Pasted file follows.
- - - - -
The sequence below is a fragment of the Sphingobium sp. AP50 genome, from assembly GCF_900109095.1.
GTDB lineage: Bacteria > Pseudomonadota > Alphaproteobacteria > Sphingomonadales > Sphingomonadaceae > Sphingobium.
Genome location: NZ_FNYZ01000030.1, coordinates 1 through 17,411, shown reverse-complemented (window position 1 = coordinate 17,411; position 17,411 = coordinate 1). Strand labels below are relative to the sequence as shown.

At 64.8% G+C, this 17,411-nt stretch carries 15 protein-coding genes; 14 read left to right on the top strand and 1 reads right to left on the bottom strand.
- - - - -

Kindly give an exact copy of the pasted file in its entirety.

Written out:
The sequence below is a fragment of the Sphingobium sp. AP50 genome, from assembly GCF_900109095.1.
GTDB lineage: Bacteria > Pseudomonadota > Alphaproteobacteria > Sphingomonadales > Sphingomonadaceae > Sphingobium.
Genome location: NZ_FNYZ01000030.1, coordinates 1 through 17,411, shown reverse-complemented (window position 1 = coordinate 17,411; position 17,411 = coordinate 1). Strand labels below are relative to the sequence as shown.

At 64.8% G+C, this 17,411-nt stretch carries 15 protein-coding genes; 14 read left to right on the top strand and 1 reads right to left on the bottom strand.